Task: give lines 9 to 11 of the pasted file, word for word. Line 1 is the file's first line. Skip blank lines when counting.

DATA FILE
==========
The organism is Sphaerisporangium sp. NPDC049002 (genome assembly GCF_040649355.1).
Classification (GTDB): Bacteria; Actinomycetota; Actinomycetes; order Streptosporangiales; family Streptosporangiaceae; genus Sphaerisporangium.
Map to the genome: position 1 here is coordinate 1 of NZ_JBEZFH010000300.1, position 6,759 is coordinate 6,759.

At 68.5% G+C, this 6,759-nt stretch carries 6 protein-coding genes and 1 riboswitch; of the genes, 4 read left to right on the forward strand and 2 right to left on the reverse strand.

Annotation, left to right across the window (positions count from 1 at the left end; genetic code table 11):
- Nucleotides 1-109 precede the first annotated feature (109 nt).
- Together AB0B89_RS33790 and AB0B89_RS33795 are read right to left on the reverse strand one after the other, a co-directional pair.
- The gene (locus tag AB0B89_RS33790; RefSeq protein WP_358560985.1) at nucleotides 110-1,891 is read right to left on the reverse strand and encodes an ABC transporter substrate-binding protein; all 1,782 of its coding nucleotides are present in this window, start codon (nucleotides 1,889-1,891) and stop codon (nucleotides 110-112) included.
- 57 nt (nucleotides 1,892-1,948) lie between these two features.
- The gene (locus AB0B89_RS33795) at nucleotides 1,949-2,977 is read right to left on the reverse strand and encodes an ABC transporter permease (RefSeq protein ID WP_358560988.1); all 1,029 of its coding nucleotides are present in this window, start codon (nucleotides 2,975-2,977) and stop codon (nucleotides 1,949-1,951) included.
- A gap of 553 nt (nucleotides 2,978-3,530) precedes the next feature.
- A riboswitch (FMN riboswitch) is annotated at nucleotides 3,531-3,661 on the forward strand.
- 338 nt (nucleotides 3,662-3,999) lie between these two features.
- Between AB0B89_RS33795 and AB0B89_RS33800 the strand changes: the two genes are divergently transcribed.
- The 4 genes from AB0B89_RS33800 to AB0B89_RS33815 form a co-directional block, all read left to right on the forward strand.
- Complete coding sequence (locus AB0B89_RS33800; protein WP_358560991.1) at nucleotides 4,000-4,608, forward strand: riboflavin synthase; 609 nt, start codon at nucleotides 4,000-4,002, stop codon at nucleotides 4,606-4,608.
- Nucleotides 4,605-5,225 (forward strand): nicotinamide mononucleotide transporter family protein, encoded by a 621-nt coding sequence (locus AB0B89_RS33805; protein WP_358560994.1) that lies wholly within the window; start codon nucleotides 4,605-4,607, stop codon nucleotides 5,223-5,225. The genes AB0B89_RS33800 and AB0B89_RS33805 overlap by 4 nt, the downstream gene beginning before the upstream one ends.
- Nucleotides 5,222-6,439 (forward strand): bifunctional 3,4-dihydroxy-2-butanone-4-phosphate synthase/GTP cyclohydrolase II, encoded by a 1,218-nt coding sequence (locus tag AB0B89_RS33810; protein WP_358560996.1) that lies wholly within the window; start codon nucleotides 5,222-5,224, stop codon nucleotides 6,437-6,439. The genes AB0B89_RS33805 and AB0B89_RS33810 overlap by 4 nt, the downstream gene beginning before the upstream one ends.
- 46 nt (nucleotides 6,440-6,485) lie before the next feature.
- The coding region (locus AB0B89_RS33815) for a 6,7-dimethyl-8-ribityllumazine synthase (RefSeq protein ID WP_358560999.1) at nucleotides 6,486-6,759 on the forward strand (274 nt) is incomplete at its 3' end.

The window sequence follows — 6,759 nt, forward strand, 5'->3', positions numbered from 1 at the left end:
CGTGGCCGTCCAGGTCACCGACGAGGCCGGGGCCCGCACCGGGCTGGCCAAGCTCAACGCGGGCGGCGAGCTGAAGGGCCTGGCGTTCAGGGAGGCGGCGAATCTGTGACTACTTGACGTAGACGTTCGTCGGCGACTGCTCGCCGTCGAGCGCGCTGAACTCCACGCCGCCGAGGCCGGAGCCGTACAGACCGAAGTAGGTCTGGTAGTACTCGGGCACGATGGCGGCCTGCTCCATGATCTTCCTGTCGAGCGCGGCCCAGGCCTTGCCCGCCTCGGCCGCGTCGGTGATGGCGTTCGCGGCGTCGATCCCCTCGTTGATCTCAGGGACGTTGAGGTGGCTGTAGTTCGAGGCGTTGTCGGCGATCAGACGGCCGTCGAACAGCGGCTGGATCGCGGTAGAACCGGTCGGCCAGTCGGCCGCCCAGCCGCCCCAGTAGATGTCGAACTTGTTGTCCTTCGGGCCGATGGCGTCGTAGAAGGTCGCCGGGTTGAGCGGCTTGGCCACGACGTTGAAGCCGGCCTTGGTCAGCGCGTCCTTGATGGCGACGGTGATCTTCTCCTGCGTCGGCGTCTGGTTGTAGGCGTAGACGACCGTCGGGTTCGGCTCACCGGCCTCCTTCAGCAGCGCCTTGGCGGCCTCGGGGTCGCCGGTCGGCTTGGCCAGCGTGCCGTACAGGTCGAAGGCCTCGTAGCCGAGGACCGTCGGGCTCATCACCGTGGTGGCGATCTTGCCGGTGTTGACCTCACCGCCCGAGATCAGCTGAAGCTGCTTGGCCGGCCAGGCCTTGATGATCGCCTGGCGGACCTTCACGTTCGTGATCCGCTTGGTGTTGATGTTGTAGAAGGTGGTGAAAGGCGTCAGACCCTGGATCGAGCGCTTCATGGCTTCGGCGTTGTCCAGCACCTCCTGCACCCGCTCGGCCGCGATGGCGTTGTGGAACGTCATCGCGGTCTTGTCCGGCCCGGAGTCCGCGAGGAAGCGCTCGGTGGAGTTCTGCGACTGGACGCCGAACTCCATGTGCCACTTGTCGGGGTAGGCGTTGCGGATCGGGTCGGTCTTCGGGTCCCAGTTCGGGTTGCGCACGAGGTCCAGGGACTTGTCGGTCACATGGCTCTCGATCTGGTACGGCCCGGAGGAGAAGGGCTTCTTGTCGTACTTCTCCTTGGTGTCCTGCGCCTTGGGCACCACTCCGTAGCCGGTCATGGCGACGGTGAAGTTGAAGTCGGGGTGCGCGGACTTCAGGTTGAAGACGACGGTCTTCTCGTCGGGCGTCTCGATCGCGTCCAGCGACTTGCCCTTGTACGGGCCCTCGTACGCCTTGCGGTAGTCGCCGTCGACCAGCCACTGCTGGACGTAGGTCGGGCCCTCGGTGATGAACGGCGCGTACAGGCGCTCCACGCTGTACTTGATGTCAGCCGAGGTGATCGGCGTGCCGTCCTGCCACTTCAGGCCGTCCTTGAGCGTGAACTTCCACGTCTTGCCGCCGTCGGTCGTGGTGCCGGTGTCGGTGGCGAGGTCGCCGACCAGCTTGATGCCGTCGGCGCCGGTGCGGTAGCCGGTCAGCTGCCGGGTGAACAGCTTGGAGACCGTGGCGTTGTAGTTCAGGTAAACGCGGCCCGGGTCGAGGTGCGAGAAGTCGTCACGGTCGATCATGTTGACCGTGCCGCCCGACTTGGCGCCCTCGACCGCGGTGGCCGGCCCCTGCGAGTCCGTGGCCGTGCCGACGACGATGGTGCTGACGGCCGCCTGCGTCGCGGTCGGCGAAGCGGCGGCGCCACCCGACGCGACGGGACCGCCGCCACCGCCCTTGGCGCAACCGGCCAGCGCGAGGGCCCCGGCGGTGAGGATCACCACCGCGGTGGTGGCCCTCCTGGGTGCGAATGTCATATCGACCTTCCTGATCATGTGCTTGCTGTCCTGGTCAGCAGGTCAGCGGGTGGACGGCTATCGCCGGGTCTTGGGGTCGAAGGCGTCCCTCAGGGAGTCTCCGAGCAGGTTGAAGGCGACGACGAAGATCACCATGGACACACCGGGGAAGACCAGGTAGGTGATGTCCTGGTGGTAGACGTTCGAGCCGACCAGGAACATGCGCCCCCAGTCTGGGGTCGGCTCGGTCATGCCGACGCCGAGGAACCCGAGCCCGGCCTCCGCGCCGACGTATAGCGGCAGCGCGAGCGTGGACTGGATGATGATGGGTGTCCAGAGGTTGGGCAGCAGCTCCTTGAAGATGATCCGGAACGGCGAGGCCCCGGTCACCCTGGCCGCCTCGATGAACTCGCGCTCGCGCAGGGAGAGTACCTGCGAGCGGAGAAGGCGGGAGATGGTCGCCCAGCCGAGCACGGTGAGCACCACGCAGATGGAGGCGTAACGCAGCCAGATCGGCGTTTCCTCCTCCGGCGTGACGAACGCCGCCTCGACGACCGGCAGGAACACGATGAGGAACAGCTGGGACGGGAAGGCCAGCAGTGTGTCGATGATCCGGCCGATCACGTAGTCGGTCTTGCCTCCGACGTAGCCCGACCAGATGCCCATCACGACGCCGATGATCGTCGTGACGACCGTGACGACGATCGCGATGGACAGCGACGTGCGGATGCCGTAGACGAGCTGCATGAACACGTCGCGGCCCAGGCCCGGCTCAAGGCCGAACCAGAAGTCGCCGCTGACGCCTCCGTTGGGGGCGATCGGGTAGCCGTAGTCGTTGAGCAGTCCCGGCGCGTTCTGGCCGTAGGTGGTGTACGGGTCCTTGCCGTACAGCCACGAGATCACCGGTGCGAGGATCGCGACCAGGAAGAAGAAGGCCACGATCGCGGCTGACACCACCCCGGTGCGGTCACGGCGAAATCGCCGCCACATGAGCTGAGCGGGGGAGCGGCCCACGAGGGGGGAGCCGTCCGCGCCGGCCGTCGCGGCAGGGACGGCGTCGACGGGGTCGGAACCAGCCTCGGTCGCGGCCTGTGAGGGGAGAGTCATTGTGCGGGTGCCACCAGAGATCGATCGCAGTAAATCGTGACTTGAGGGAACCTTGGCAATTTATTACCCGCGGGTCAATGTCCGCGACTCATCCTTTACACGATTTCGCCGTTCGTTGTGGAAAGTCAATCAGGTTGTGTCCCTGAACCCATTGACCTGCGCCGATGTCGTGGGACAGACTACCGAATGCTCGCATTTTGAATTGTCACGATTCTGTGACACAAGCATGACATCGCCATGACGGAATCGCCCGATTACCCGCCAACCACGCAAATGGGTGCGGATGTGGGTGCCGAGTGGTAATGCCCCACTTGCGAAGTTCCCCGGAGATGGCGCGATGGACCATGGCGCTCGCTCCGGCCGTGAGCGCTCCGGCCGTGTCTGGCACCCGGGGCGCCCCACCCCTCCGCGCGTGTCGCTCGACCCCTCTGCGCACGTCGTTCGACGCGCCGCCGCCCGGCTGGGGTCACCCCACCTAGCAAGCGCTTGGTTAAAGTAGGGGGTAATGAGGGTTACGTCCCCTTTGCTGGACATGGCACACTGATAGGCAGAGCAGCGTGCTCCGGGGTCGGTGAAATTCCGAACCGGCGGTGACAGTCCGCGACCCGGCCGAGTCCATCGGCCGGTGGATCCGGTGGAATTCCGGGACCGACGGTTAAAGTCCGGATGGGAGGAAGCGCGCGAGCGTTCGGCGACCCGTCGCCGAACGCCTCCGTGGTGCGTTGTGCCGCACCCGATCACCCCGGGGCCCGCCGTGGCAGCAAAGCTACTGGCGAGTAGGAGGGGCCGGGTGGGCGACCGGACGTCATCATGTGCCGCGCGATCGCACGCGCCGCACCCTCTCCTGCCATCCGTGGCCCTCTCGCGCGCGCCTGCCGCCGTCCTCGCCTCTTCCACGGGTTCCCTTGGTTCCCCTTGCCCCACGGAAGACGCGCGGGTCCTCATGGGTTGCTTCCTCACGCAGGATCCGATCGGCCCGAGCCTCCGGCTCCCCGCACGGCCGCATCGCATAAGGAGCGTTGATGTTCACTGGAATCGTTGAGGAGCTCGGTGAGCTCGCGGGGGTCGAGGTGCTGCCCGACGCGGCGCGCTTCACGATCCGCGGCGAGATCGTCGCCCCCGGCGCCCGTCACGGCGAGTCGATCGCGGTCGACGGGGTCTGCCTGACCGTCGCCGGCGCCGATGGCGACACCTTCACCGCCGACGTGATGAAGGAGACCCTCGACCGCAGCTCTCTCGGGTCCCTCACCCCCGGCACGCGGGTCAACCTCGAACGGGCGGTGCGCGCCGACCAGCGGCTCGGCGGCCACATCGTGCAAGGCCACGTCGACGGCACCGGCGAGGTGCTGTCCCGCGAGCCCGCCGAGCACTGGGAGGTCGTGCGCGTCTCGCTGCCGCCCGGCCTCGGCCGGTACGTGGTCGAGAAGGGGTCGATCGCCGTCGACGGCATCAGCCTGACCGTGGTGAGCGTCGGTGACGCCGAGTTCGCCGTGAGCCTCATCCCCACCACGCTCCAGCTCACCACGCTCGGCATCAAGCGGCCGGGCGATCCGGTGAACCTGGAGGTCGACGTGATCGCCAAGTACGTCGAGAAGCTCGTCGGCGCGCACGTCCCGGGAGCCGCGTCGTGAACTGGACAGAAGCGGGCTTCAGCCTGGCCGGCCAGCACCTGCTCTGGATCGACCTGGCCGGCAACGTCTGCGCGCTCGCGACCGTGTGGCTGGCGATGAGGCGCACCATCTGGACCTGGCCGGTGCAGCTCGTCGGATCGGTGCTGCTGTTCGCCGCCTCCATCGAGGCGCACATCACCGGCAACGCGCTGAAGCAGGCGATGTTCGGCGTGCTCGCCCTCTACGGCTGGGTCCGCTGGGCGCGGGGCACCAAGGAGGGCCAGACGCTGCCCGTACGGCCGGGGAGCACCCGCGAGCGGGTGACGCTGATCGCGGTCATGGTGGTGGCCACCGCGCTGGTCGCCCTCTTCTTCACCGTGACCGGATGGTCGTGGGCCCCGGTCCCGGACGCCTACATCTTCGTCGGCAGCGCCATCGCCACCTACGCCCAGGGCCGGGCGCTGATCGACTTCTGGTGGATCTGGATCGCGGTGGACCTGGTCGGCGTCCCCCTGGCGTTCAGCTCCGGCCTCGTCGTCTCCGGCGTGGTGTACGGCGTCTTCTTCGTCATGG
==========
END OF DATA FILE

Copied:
- 57 nt (nucleotides 1,892-1,948) lie between these two features.
- The gene (locus AB0B89_RS33795) at nucleotides 1,949-2,977 is read right to left on the reverse strand and encodes an ABC transporter permease (RefSeq protein ID WP_358560988.1); all 1,029 of its coding nucleotides are present in this window, start codon (nucleotides 2,975-2,977) and stop codon (nucleotides 1,949-1,951) included.
- A gap of 553 nt (nucleotides 2,978-3,530) precedes the next feature.